The government wants to withdraw the Expropriation Bill which has been stuck in Parliament for many years and to reintroduce it with provisions that will guide the process to follow in expropriating land without compensation.
In an ambitious plan announced by Public Works deputy minister Jeremy Cronin‚ the intention is to publish the redrafted bill by the end of the year – mainly to signal to the many different groups who are concerned about expropriation of land without compensation‚ the exact process government will follow in expropriating land without compensation.
The current bill‚ which was passed by Parliament in 2016‚ provides for the expropriation of land for a public purpose such as building a road or a dam‚ erecting a power line and for land reform‚ but it does not provide for expropriation without compensation but rather just and equitable compensation. It is mainly about the process and sequence that should be followed to ensure an administratively just process. Former president Jacob Zuma sent it back to Parliament on the grounds that public participation was inadequate.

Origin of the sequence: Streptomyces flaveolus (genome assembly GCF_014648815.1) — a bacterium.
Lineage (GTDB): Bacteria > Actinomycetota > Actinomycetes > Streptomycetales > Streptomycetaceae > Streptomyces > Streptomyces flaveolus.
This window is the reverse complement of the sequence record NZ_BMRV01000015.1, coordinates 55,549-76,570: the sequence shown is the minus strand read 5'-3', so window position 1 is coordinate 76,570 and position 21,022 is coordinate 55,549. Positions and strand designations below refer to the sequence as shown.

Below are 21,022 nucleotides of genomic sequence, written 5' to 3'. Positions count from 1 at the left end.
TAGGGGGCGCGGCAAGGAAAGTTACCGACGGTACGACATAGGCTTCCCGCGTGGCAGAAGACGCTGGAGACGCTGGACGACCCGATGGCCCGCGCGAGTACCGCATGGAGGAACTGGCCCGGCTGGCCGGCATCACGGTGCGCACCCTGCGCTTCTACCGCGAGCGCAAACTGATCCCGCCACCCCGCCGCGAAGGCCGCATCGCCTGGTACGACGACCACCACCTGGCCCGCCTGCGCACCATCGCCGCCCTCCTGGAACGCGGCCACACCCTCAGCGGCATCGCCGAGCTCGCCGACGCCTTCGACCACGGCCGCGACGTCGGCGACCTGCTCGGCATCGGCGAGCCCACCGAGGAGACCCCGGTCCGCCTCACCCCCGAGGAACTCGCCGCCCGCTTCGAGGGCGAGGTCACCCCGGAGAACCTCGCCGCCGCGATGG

On Tuesday‚ Cronin told MPs in the portfolio committee on public work that the government wanted to send a clear signal to both those that thought expropriation without compensation meant there would be white genocide and to those who were frustrated by the slow land reform process. Cronin said the government wanted to take everyone into its confidence as to what it was trying to do‚ following US President Donald Trump's tweet‚ the campaign by AfriForum and the hostility from the institute of race relations and to address “characters from the other side”.
“How do we send the signal which calms as best as possible the situation?